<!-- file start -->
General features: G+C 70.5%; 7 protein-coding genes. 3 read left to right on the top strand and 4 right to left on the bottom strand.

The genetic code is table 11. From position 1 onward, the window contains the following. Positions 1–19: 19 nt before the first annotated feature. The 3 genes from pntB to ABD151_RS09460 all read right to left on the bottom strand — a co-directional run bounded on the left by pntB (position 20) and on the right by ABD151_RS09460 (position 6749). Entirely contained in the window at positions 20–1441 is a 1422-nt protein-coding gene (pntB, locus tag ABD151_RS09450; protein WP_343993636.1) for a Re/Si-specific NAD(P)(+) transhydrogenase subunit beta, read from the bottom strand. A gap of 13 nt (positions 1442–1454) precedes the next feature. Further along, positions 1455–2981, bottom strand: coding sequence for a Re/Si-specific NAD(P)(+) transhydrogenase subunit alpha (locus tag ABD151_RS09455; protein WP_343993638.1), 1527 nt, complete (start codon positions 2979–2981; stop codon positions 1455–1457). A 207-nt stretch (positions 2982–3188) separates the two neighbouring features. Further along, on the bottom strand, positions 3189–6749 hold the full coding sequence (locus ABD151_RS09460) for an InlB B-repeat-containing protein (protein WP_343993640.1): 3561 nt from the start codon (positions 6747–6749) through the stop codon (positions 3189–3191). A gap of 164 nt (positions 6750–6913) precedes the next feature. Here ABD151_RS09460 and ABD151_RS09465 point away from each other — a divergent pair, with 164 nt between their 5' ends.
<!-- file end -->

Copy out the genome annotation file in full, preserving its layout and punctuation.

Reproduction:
General features: G+C 70.5%; 7 protein-coding genes. 3 read left to right on the top strand and 4 right to left on the bottom strand.

The genetic code is table 11. From position 1 onward, the window contains the following. Positions 1–19: 19 nt before the first annotated feature. The 3 genes from pntB to ABD151_RS09460 all read right to left on the bottom strand — a co-directional run bounded on the left by pntB (position 20) and on the right by ABD151_RS09460 (position 6749). Entirely contained in the window at positions 20–1441 is a 1422-nt protein-coding gene (pntB, locus tag ABD151_RS09450; protein WP_343993636.1) for a Re/Si-specific NAD(P)(+) transhydrogenase subunit beta, read from the bottom strand. A gap of 13 nt (positions 1442–1454) precedes the next feature. Further along, positions 1455–2981, bottom strand: coding sequence for a Re/Si-specific NAD(P)(+) transhydrogenase subunit alpha (locus tag ABD151_RS09455; protein WP_343993638.1), 1527 nt, complete (start codon positions 2979–2981; stop codon positions 1455–1457). A 207-nt stretch (positions 2982–3188) separates the two neighbouring features. Further along, on the bottom strand, positions 3189–6749 hold the full coding sequence (locus ABD151_RS09460) for an InlB B-repeat-containing protein (protein WP_343993640.1): 3561 nt from the start codon (positions 6747–6749) through the stop codon (positions 3189–3191). A gap of 164 nt (positions 6750–6913) precedes the next feature. Here ABD151_RS09460 and ABD151_RS09465 point away from each other — a divergent pair, with 164 nt between their 5' ends.